Dropping Chinese will only create, or increase, the frustration that you fear. Your son is used to a specific linguistic landscape around him. Forcing him to deal with changes in what he has so far taken for granted, besides at a time of predicted changes and hassles because of his diagnosis, cannot be a sensible choice. He will need all the support that he has had from his parents so far, and he will expect this support in the languages that he has been nurtured in so far.

Having said this, there is no reason to prevent you from using German with your son, if and when the need arises to assist him in this language with, for example, homework. As said, different languages are naturally used for different purposes. This is true both for him and for you.

You may want to have a look at the Multilingual Living Language Disorders series, where I address similar matters that could be of interest to you. Here: www.multilingualliving.com/category/multilingualism-disorders/

Do feel free to contact me privately, if you wish to discuss these matters in greater detail.

Madalena

Madalena Cruz-Ferreira, PhD, University of Manchester, UK, is a multilingual parent, educator and scholar, and the author of Multilinguals are...?, a book on myths and misconceptions about multilingualism. Her blog Being Multilingual deals with multilingualism at home, in school and in clinic. Her contact, and details on her work, are at: beingmultilingual.com.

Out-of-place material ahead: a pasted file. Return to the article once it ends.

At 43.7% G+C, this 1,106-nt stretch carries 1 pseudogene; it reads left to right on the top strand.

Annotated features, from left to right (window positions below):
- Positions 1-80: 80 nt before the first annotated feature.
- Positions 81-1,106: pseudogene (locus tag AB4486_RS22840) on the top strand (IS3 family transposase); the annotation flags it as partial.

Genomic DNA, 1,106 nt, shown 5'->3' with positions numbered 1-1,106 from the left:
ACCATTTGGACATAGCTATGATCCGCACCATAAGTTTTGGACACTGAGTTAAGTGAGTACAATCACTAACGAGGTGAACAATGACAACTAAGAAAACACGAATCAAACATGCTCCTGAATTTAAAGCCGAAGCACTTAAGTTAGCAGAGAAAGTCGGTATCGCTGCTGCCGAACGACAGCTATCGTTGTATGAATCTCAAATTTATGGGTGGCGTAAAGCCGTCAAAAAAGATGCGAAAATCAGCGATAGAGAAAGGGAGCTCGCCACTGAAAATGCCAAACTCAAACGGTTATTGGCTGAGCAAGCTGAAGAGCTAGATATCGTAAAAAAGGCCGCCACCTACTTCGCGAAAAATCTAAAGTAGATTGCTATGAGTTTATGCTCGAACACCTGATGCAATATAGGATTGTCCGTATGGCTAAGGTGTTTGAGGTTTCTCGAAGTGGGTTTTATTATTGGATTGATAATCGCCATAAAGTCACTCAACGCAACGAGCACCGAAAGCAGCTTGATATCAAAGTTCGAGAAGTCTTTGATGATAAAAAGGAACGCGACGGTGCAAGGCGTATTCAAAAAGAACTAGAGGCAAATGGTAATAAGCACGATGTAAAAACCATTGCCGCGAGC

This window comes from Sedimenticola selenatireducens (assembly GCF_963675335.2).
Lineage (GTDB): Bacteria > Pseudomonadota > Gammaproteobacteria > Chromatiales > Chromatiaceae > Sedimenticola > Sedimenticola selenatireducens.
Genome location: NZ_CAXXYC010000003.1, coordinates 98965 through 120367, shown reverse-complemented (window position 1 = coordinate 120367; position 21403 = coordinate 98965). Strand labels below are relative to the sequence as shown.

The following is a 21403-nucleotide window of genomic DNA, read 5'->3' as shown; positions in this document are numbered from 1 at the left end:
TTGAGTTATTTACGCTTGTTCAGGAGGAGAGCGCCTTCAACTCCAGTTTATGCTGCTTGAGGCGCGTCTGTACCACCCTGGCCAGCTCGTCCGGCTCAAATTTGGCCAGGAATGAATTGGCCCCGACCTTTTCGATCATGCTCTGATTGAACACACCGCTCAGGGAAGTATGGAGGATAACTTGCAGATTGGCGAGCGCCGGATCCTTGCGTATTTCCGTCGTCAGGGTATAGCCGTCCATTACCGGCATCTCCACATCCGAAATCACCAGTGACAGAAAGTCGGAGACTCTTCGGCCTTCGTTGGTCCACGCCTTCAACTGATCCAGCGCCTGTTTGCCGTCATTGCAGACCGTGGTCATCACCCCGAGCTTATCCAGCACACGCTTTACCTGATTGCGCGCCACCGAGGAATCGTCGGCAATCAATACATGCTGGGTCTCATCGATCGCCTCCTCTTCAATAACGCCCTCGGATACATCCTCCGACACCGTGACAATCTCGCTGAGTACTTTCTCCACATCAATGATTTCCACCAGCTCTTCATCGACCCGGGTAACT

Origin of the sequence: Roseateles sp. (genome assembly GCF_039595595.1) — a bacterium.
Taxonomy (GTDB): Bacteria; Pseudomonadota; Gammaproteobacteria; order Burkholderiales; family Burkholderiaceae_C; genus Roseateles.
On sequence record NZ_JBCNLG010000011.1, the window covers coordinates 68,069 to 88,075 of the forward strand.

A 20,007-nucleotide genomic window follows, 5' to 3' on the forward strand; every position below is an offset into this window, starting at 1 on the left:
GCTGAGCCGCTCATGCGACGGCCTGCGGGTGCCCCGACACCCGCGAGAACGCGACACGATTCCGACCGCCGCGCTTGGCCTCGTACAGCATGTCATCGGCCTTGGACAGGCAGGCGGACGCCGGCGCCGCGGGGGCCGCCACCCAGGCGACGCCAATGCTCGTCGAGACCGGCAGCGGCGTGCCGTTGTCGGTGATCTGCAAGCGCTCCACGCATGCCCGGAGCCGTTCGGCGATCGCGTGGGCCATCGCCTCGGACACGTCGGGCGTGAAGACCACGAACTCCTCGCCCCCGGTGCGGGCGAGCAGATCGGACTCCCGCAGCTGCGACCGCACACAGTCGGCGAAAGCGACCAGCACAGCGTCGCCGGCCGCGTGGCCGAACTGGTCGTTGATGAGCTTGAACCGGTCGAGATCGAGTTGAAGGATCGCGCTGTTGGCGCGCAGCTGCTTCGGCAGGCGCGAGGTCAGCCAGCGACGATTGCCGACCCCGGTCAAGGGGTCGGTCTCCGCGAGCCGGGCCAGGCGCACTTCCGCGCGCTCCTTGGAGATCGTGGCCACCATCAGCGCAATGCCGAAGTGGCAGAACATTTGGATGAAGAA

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{ 3 comments… read them below or add one }

1 Johanna Van Schalkwyk November 22, 2010 at 12:52 am

Is is possible that Noah may have been misdiagnosed? Children with CAPD (Central Auditory Processing Disorder) often exhibit similar behaviour to children with ADHD. Just a thought!
Thank you, Madalena, for such wonderful, sound advice! My children are also growing up trilingual and I’ve often had to defend my choice to speak my mother tongue to them. Your reply above is extremely informative, sensible and useful. Thank you again!

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2 Andrew November 22, 2010 at 7:50 am

Doctors know about medicine, they do not know anything about languages or how to teach children, this sounds like complete nonsense to me, I very seriously doubt that your efforts to teach your child multiple languages are in any way detrimental to him or his ADHD.

Cheers,
Andrew

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3 Dr. Tali Shenfield December 28, 2013 at 12:54 pm

As a child psychologist, I work with many children with ADHD. In the area where I practice, there are quite a few immigrant families from Iran and Russia. Many of them want to send their children to French immersion schools, so the children can learn extra language. When the child is diagnosed with ADHD, it is often difficult to convince his parents that this “extra language” will come at very high price, as existing two languages (English and home language) is already an extra load on ADHD brain, ADHD children have serious problems with working memory (that’s why Cogmed training is so helpful with ADHD), and learning extra language will surely cause cognitive overload and lead to further learning difficulties. You should help your ADHD child focus on essentials, so they can get an appropriate education.